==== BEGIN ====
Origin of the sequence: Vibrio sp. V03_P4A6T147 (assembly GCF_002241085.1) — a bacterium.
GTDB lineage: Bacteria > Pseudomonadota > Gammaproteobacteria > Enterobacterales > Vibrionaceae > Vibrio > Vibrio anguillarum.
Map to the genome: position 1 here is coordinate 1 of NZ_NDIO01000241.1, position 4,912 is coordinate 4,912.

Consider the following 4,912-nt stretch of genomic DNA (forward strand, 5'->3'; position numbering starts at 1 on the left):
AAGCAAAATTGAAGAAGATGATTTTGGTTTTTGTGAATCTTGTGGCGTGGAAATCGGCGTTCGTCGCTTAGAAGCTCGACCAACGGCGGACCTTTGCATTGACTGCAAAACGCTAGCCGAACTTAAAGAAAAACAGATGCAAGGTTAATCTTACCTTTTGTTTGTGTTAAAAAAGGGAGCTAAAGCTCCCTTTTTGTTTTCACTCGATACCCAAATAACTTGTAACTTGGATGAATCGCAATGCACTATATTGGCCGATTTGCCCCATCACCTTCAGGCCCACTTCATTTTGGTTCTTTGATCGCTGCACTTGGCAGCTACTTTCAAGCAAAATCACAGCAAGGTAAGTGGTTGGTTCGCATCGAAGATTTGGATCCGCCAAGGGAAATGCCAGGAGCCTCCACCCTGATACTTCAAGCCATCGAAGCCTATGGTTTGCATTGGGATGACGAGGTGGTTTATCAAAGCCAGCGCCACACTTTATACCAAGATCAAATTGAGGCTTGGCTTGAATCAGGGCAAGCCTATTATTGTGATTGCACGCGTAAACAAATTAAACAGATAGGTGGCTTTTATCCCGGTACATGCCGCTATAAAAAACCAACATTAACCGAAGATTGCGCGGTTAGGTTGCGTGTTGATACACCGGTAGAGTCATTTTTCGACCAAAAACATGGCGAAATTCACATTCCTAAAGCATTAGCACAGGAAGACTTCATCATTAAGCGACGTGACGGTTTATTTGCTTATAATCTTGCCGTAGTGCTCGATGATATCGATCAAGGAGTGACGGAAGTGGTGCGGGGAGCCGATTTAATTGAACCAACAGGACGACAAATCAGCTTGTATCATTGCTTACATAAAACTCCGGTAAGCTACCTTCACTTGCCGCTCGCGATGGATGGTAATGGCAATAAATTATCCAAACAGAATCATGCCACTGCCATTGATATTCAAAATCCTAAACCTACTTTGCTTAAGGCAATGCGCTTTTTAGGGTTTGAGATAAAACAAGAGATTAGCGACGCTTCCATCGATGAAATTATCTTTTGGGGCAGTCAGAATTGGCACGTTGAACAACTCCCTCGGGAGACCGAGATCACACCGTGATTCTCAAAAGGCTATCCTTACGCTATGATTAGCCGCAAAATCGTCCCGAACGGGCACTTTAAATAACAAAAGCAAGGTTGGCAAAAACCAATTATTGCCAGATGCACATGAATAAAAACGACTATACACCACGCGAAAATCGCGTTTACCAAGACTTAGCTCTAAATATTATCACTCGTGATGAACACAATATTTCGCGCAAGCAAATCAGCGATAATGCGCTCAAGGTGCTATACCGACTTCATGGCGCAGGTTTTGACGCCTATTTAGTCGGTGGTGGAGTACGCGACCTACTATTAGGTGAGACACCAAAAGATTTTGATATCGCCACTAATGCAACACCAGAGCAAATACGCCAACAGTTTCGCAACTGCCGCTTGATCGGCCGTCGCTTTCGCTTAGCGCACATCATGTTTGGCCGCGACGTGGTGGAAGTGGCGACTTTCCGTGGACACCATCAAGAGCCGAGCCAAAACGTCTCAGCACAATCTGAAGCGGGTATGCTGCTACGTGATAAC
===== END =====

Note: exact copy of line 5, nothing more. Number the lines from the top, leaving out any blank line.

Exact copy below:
AAGCAAAATTGAAGAAGATGATTTTGGTTTTTGTGAATCTTGTGGCGTGGAAATCGGCGTTCGTCGCTTAGAAGCTCGACCAACGGCGGACCTTTGCATTGACTGCAAAACGCTAGCCGAACTTAAAGAAAAACAGATGCAAGGTTAATCTTACCTTTTGTTTGTGTTAAAAAAGGGAGCTAAAGCTCCCTTTTTGTTTTCACTCGATACCCAAATAACTTGTAACTTGGATGAATCGCAATGCACTATATTGGCCGATTTGCCCCATCACCTTCAGGCCCACTTCATTTTGGTTCTTTGATCGCTGCACTTGGCAGCTACTTTCAAGCAAAATCACAGCAAGGTAAGTGGTTGGTTCGCATCGAAGATTTGGATCCGCCAAGGGAAATGCCAGGAGCCTCCACCCTGATACTTCAAGCCATCGAAGCCTATGGTTTGCATTGGGATGACGAGGTGGTTTATCAAAGCCAGCGCCACACTTTATACCAAGATCAAATTGAGGCTTGGCTTGAATCAGGGCAAGCCTATTATTGTGATTGCACGCGTAAACAAATTAAACAGATAGGTGGCTTTTATCCCGGTACATGCCGCTATAAAAAACCAACATTAACCGAAGATTGCGCGGTTAGGTTGCGTGTTGATACACCGGTAGAGTCATTTTTCGACCAAAAACATGGCGAAATTCACATTCCTAAAGCATTAGCACAGGAAGACTTCATCATTAAGCGACGTGACGGTTTATTTGCTTATAATCTTGCCGTAGTGCTCGATGATATCGATCAAGGAGTGACGGAAGTGGTGCGGGGAGCCGATTTAATTGAACCAACAGGACGACAAATCAGCTTGTATCATTGCTTACATAAAACTCCGGTAAGCTACCTTCACTTGCCGCTCGCGATGGATGGTAATGGCAATAAATTATCCAAACAGAATCATGCCACTGCCATTGATATTCAAAATCCTAAACCTACTTTGCTTAAGGCAATGCGCTTTTTAGGGTTTGAGATAAAACAAGAGATTAGCGACGCTTCCATCGATGAAATTATCTTTTGGGGCAGTCAGAATTGGCACGTTGAACAACTCCCTCGGGAGACCGAGATCACACCGTGATTCTCAAAAGGCTATCCTTACGCTATGATTAGCCGCAAAATCGTCCCGAACGGGCACTTTAAATAACAAAAGCAAGGTTGGCAAAAACCAATTATTGCCAGATGCACATGAATAAAAACGACTATACACCACGCGAAAATCGCGTTTACCAAGACTTAGCTCTAAATATTATCACTCGTGATGAACACAATATTTCGCGCAAGCAAATCAGCGATAATGCGCTCAAGGTGCTATACCGACTTCATGGCGCAGGTTTTGACGCCTATTTAGTCGGTGGTGGAGTACGCGACCTACTATTAGGTGAGACACCAAAAGATTTTGATATCGCCACTAATGCAACACCAGAGCAAATACGCCAACAGTTTCGCAACTGCCGCTTGATCGGCCGTCGCTTTCGCTTAGCGCACATCATGTTTGGCCGCGACGTGGTGGAAGTGGCGACTTTCCGTGGACACCATCAAGAGCCGAGCCAAAACGTCTCAGCACAATCTGAAGCGGGTATGCTGCTACGTGATAAC